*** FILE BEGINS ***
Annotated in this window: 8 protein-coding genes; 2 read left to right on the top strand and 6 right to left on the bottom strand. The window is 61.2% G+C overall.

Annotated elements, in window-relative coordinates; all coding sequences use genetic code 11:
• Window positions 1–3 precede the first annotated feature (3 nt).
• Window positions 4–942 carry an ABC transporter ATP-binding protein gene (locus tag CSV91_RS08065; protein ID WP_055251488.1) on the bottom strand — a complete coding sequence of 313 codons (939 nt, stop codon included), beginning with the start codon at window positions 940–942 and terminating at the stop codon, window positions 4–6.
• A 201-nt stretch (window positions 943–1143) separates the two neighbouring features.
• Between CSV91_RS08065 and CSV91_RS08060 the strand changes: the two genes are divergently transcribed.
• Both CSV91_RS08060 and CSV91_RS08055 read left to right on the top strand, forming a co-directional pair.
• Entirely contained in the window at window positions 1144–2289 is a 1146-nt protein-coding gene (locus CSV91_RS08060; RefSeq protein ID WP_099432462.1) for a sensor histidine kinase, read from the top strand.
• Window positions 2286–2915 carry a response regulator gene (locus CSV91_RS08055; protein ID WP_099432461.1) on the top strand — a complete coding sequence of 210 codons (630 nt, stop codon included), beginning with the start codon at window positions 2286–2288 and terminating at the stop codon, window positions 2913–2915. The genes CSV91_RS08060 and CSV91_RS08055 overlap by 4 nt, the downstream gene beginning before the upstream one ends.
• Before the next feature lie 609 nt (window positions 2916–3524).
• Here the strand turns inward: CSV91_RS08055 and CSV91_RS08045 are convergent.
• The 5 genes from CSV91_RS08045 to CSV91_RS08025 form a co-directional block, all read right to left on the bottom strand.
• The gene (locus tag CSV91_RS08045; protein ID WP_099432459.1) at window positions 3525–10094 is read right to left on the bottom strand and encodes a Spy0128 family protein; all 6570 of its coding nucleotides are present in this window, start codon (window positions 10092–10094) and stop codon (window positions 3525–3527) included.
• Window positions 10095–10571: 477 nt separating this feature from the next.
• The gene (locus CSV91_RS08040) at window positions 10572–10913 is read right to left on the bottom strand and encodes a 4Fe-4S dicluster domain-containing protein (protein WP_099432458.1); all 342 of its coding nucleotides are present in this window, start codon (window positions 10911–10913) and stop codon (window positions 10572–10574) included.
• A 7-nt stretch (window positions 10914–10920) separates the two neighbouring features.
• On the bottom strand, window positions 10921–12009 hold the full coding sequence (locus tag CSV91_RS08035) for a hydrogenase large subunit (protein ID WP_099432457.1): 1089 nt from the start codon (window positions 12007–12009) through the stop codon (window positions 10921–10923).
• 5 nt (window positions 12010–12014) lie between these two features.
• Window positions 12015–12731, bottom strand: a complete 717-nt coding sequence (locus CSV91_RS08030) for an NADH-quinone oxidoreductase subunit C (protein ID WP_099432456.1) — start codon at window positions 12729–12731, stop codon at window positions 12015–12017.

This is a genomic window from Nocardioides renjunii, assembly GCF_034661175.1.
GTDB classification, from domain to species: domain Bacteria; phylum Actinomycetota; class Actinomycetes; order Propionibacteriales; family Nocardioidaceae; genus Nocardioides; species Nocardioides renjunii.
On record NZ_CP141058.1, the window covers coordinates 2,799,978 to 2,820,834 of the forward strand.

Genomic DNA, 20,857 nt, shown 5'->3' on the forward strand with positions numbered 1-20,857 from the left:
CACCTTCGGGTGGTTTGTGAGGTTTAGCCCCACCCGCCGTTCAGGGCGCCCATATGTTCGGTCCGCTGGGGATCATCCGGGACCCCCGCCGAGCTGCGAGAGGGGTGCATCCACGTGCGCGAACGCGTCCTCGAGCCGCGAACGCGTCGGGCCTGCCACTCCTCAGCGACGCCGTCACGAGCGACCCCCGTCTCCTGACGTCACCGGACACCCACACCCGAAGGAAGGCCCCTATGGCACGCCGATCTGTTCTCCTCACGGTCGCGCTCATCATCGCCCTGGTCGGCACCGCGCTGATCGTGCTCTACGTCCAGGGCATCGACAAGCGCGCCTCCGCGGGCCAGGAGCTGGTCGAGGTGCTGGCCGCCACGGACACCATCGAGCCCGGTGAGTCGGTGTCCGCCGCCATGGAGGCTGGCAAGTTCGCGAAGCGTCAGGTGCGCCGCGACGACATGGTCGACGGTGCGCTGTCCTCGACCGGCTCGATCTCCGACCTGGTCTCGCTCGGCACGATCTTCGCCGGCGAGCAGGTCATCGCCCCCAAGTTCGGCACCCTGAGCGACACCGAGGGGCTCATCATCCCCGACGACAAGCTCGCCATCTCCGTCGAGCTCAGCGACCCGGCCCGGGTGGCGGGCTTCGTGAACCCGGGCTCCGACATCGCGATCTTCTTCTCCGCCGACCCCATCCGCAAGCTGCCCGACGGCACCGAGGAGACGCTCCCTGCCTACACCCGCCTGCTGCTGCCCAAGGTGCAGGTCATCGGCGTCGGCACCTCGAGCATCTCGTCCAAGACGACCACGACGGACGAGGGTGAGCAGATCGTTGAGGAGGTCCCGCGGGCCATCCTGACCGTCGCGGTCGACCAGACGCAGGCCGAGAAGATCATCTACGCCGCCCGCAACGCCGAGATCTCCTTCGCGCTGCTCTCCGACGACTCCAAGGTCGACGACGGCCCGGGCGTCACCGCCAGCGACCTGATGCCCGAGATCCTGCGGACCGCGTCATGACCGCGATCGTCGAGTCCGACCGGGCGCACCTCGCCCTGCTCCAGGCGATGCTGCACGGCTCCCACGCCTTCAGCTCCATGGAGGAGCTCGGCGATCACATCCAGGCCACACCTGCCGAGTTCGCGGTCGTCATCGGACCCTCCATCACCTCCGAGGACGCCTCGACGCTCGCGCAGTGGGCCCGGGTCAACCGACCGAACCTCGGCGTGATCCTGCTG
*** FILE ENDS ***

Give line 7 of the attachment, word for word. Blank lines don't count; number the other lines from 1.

• Both CSV91_RS08060 and CSV91_RS08055 read left to right on the top strand, forming a co-directional pair.